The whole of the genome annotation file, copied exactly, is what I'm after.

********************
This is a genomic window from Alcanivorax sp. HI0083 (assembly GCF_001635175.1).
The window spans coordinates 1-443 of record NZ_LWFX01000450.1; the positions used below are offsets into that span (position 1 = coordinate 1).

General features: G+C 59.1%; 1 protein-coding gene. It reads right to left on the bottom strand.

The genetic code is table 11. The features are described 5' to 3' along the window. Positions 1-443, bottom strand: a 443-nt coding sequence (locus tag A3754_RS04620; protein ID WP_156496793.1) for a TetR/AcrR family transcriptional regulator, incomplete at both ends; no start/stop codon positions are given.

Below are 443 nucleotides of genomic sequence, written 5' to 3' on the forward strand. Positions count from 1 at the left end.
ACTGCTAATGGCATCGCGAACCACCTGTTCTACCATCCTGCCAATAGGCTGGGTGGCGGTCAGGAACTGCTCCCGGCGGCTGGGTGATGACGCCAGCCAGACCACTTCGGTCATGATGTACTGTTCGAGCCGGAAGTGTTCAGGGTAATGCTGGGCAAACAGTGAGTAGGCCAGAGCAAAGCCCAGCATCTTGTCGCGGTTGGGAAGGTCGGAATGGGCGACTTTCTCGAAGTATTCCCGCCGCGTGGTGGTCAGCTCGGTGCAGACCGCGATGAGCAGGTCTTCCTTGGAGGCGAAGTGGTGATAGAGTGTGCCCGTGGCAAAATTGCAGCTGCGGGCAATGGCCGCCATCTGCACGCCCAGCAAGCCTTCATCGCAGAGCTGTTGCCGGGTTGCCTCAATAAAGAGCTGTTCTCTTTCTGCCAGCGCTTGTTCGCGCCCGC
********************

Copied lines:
This is a genomic window from Alcanivorax sp. HI0083 (assembly GCF_001635175.1).
The window spans coordinates 1-443 of record NZ_LWFX01000450.1; the positions used below are offsets into that span (position 1 = coordinate 1).

General features: G+C 59.1%; 1 protein-coding gene. It reads right to left on the bottom strand.

The genetic code is table 11. The features are described 5' to 3' along the window. Positions 1-443, bottom strand: a 443-nt coding sequence (locus tag A3754_RS04620; protein ID WP_156496793.1) for a TetR/AcrR family transcriptional regulator, incomplete at both ends; no start/stop codon positions are given.

Below are 443 nucleotides of genomic sequence, written 5' to 3' on the forward strand. Positions count from 1 at the left end.
ACTGCTAATGGCATCGCGAACCACCTGTTCTACCATCCTGCCAATAGGCTGGGTGGCGGTCAGGAACTGCTCCCGGCGGCTGGGTGATGACGCCAGCCAGACCACTTCGGTCATGATGTACTGTTCGAGCCGGAAGTGTTCAGGGTAATGCTGGGCAAACAGTGAGTAGGCCAGAGCAAAGCCCAGCATCTTGTCGCGGTTGGGAAGGTCGGAATGGGCGACTTTCTCGAAGTATTCCCGCCGCGTGGTGGTCAGCTCGGTGCAGACCGCGATGAGCAGGTCTTCCTTGGAGGCGAAGTGGTGATAGAGTGTGCCCGTGGCAAAATTGCAGCTGCGGGCAATGGCCGCCATCTGCACGCCCAGCAAGCCTTCATCGCAGAGCTGTTGCCGGGTTGCCTCAATAAAGAGCTGTTCTCTTTCTGCCAGCGCTTGTTCGCGCCCGC